Featured Image Source: Buckingham Interiors + Design LTD
Door trim ideas are a fast, simple, and practical approach to add dramatic appeal. Installing trim around a door—regardless of whether old or recently installed—is a snappy method to give your home a facelift. A home’s door establishes a vital first impression, and the processes by which we decide to complement it can have a significant effect between an extraordinary inviting and incredibly dismal greeting.
Custom door producers have utilized trim work to decorate homes and public structures for many years. Indeed, trim work also furnishes your living space with a completed look. In addition, you can use exterior front door trim ideas to make an aesthetic statement or an artistic expression. Here are a few door trim ideas to consider when hoping to add more style to your doors.
This design by Urrutia Design showcases a classic white door framed with ornate trim in a traditional style. The white color complements the dark wood flooring and neutral walls.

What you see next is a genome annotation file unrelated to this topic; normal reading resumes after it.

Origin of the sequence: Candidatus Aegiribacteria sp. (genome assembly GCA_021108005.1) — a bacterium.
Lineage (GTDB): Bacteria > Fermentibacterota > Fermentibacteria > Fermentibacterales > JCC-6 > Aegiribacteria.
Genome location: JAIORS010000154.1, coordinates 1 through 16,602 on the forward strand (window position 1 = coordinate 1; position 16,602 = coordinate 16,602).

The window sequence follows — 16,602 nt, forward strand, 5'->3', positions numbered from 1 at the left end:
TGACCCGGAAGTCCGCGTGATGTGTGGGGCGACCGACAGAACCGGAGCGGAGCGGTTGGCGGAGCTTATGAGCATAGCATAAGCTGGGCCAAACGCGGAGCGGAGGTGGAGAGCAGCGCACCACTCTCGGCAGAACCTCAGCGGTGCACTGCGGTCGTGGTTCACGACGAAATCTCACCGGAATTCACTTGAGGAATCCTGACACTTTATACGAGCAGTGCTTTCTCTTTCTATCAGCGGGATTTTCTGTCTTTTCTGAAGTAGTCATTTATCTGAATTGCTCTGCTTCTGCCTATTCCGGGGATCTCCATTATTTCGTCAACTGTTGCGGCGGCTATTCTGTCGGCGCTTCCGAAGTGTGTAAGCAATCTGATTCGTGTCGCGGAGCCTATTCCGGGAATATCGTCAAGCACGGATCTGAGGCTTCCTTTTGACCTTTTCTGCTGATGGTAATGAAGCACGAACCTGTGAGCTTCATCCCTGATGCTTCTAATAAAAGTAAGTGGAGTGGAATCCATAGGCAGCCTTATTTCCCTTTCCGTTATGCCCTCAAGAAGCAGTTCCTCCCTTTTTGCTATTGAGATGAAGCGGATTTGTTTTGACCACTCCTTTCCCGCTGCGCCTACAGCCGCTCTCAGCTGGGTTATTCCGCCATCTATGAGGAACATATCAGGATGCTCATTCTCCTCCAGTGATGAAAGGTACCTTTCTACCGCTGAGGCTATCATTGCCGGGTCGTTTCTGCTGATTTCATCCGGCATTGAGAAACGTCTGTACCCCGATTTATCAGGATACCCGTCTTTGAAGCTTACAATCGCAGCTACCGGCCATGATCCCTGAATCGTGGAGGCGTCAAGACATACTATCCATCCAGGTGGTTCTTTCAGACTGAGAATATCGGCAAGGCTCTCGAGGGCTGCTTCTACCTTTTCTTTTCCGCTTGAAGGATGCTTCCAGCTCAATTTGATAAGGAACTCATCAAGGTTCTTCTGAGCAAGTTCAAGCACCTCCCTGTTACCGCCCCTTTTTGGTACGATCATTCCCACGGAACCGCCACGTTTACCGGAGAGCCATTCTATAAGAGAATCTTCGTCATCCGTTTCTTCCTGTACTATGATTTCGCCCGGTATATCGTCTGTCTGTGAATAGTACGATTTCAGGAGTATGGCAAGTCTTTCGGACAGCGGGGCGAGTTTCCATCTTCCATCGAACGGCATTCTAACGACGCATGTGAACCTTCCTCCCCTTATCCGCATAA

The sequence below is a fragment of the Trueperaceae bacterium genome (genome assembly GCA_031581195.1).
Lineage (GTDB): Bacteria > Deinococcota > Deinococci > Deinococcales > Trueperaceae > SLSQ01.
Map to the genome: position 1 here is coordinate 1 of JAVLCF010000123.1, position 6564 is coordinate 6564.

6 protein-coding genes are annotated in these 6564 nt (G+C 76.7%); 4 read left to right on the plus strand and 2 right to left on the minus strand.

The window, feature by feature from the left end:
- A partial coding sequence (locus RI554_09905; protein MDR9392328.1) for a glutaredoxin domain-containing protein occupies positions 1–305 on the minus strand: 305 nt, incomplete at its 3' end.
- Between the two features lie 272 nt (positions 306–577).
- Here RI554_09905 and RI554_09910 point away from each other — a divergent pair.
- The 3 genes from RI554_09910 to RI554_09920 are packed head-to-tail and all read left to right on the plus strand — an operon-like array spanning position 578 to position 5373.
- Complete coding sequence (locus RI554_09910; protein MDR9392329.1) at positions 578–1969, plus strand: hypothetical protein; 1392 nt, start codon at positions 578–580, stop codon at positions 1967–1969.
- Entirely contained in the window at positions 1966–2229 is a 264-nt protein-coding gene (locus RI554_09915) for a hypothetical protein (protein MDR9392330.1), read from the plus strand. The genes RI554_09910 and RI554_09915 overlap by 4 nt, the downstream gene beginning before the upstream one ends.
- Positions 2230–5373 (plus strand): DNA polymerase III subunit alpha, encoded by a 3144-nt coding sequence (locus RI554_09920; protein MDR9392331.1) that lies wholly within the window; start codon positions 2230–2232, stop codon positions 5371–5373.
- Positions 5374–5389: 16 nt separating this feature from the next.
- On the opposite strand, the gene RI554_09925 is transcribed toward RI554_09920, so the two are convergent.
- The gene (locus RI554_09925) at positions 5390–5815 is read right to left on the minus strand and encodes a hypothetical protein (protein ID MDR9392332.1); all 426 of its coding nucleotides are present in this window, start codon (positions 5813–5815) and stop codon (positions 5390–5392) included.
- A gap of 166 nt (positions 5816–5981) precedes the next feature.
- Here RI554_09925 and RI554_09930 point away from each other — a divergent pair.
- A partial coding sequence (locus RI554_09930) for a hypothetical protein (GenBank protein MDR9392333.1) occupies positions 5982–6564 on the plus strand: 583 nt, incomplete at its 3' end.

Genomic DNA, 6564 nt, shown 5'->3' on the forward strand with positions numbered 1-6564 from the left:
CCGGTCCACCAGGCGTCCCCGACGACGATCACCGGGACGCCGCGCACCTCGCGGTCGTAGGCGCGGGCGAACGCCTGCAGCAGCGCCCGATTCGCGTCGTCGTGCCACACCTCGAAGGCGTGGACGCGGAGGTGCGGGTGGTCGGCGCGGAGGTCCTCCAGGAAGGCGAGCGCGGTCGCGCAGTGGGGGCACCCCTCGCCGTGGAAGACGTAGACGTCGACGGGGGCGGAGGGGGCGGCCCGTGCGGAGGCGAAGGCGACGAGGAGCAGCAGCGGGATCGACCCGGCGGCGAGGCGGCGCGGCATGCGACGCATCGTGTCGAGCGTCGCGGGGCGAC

A modern take on the door trim, this design by Smith & Vansant Architects PC features an elegant approach with a sleek white casing surrounding a glass door. The black accent on the door knob and hinges adds a nice touch.
This design by Jane Lockhart Interior Design features a door with a rustic and earthy feel with stained wood trim and a carved wooden door handle. The matching wood flooring and exposed brick wall create a cohesive look.
The door in this design by Toronto Interior Design Group has a simple, modern design with clean lines and a dark wood frame. The white walls provide a nice contrast and highlight the dark wood trim.